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Glossary of Epilepsy Terms

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Functional hemispherectomy: a procedure in which portions of one hemisphere of the brain which is not functioning normally are removed, and the corpus callosum is split. This interrupts the communications among the various lobes and between the two hemispheres and prevents the spread of seizures.

Hemisphere: one half of the cerebrum, the largest part of the brain.

Generalized seizure: a seizure that occurs all through the brain.

Grand-mal seizure: an older term for a seizure in which the patient loses consciousness and collapses. The patient also has body stiffening and violent jerking, and then often goes into a deep sleep. Also known as a generalized convulsion.

Ketogenic diet: a treatment for epilepsy intended to maintain the starvation or fasting metabolism for a long period in order to create ketones, byproducts of fat-burning metabolism. Seizures often lessen or disappear during periods of fasting. The diet is very high in fat and low in carbohydrates and is most often recommended for children ages 2 through 12 who have been diagnosed with a generalized type of epilepsy, and who have failed to respond to a variety of medications.

Lesionectomy: surgery to remove isolated brain lesions that are responsible for seizure activity.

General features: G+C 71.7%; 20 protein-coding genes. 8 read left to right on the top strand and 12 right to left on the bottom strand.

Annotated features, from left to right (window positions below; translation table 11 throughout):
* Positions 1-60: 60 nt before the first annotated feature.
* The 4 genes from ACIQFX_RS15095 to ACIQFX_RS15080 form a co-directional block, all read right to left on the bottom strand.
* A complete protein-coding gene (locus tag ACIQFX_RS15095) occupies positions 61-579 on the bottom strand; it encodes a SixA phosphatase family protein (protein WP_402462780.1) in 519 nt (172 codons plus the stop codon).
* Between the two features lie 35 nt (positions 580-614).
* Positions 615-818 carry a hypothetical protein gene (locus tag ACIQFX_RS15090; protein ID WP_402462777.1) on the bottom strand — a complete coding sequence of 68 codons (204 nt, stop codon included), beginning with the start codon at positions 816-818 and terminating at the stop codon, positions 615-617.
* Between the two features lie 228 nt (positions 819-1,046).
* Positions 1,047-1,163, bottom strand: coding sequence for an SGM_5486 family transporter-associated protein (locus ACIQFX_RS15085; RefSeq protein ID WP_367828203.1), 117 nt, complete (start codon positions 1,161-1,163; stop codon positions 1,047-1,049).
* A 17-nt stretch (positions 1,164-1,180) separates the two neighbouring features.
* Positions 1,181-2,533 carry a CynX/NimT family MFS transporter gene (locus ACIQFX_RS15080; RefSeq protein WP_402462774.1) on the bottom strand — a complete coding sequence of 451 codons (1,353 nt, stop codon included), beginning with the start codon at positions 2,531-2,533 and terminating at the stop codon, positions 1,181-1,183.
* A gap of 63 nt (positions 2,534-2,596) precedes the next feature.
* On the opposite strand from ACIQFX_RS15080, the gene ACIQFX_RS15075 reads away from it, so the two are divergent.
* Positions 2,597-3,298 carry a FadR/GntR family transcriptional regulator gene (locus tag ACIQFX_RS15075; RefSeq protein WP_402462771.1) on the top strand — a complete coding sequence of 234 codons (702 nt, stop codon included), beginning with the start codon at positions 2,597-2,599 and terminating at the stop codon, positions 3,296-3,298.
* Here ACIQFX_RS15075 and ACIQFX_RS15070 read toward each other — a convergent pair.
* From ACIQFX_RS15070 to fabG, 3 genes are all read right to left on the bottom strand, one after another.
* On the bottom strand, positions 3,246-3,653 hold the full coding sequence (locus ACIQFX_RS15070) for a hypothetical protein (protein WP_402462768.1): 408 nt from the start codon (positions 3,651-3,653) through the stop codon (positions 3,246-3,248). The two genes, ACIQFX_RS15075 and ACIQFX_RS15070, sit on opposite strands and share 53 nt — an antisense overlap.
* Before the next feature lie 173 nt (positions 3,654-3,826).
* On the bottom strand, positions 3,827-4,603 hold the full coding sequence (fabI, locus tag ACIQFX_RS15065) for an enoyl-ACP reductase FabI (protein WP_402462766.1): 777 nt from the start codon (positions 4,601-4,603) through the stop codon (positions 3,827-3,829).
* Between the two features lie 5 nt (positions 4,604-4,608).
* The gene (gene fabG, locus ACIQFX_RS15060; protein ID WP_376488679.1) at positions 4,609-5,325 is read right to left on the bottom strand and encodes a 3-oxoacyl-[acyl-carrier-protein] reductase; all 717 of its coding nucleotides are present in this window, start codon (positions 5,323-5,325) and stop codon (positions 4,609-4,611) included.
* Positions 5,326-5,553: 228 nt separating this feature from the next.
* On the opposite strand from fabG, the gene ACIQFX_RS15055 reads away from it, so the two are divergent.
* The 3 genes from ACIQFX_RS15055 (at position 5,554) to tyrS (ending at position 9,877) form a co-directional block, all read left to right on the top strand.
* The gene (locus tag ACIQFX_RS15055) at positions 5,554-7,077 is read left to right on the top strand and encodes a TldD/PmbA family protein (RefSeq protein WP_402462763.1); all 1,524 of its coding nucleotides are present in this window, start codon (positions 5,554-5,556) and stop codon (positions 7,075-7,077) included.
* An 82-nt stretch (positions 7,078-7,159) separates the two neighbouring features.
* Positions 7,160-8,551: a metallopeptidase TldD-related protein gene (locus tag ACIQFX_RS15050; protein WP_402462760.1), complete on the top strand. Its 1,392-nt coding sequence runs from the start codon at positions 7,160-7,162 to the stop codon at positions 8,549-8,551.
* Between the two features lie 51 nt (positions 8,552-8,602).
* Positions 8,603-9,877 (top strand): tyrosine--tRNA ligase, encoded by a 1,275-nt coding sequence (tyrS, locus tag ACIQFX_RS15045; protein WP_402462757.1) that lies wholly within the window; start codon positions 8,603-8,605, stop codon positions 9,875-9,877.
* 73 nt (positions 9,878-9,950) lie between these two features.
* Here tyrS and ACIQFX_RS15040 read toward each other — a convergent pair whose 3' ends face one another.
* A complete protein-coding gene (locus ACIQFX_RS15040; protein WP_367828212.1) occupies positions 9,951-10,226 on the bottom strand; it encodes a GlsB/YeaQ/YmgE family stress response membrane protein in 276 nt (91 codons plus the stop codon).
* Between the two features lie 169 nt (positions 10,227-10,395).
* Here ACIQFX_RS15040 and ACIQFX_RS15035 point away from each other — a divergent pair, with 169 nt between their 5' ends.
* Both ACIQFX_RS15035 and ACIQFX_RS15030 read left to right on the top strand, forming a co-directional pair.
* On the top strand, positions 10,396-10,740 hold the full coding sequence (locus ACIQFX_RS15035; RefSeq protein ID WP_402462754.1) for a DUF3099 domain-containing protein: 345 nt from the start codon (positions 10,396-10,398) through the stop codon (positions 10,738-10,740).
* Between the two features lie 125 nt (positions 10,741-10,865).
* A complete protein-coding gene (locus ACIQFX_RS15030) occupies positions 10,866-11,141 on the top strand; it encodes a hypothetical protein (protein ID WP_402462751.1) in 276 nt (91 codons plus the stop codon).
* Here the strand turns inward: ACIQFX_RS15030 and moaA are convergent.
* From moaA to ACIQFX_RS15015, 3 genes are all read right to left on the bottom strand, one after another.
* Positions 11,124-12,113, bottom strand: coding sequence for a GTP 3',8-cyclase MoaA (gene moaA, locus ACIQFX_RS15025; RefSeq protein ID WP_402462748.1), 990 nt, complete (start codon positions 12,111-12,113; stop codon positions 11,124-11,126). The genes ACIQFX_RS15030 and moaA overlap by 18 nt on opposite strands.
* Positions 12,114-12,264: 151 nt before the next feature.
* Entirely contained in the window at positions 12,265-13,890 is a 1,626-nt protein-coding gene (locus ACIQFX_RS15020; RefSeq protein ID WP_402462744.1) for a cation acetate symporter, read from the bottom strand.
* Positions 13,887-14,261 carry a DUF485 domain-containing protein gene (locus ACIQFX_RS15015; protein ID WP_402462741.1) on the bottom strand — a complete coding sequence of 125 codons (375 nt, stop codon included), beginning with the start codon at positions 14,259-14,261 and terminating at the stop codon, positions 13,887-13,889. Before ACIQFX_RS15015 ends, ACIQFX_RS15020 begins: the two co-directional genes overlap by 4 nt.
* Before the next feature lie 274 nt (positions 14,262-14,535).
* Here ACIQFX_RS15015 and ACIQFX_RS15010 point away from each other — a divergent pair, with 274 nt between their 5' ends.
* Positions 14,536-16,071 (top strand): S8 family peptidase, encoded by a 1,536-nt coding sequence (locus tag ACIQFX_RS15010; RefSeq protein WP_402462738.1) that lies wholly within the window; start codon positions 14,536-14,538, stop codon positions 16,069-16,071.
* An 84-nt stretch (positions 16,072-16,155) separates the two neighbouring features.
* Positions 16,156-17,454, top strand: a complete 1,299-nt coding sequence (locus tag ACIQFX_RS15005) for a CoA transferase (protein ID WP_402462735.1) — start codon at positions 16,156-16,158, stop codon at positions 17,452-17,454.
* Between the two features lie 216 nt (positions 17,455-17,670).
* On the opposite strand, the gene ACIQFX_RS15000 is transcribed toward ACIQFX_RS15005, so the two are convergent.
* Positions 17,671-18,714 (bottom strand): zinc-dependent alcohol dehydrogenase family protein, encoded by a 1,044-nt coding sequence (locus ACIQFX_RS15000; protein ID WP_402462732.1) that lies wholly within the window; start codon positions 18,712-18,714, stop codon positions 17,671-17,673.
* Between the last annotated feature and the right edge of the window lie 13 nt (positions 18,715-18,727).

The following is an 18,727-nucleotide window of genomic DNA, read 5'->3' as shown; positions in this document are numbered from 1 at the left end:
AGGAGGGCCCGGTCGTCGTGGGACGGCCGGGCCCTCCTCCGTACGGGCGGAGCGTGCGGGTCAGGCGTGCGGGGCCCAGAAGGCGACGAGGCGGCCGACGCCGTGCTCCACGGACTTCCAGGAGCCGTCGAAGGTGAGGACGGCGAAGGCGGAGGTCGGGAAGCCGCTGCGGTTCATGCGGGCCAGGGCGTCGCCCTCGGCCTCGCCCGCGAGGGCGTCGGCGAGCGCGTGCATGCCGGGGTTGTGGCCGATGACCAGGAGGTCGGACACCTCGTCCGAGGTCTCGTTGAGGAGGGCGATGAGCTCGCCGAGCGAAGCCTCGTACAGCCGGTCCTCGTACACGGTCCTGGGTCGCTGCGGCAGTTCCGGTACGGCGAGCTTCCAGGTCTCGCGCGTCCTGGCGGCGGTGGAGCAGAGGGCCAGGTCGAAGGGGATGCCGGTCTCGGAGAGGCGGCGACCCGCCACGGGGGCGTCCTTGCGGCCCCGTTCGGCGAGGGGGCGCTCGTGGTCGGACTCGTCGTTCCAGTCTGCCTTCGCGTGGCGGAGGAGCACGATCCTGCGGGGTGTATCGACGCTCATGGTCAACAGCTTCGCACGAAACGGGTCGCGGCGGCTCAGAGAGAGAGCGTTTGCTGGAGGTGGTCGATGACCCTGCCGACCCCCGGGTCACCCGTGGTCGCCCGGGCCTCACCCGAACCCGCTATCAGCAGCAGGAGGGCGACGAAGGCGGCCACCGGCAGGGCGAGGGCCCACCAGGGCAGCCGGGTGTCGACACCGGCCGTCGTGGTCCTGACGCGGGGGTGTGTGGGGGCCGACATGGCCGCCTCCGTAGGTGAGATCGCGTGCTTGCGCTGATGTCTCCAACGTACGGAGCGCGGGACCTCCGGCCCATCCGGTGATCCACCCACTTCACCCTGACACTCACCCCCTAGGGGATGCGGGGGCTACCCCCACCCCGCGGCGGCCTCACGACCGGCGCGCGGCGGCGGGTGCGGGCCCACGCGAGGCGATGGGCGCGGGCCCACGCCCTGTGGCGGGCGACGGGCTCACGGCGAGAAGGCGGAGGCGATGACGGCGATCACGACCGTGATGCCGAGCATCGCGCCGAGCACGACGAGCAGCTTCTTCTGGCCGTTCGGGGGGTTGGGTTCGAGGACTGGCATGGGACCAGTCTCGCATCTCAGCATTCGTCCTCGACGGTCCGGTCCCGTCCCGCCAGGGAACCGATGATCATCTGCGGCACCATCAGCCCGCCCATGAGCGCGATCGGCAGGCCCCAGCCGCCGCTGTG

Lobe: one of the sections of the cerebrum, the largest part of the brain. The lobes are divided into four paired sections (frontal, parietal, occipital, and temporal). The seizure focus is usually located in one of the lobes.

Lumbar puncture: a diagnostic procedure in which the fluid surrounding the spinal cord (cerebrospinal fluid) is withdrawn through a needle and examined in a lab. Also known as a spinal tap.

Multiple subpial transection: a surgical procedure to help control seizures that begin in areas of the brain that cannot be safely removed (areas that control movements or speech). The surgeon makes a series of shallow cuts (transections) in the brain tissue to interrupt the movement of seizure impulses.

myoclonic seizure: a seizure that consists of sporadic jerks, usually on both sides of the body. Patients with these seizures may drop or involuntarily throw objects.

Neurologist: a doctor who specializes in the treatment of epilepsy and other disorders of the brain and nervous system.

Neruron: a single nerve cell. The brain is made up of billions of neurons. Many neurons malfunctioning together are necessary to produce a seizure.

Nonepileptic event: an event that resembles a seizure but is actually produced by another condition, such as Tourette syndrome or heart rhythm disturbances (arrhythmias). Certain psychological conditions can also bring on a nonepileptic event.

Partial seizure: (also know as a "focal seizure") a seizure that occurs in a limited area in only one hemisphere of the brain. This type of seizure is more amenable to treatment with surgery than are generalized seizures.

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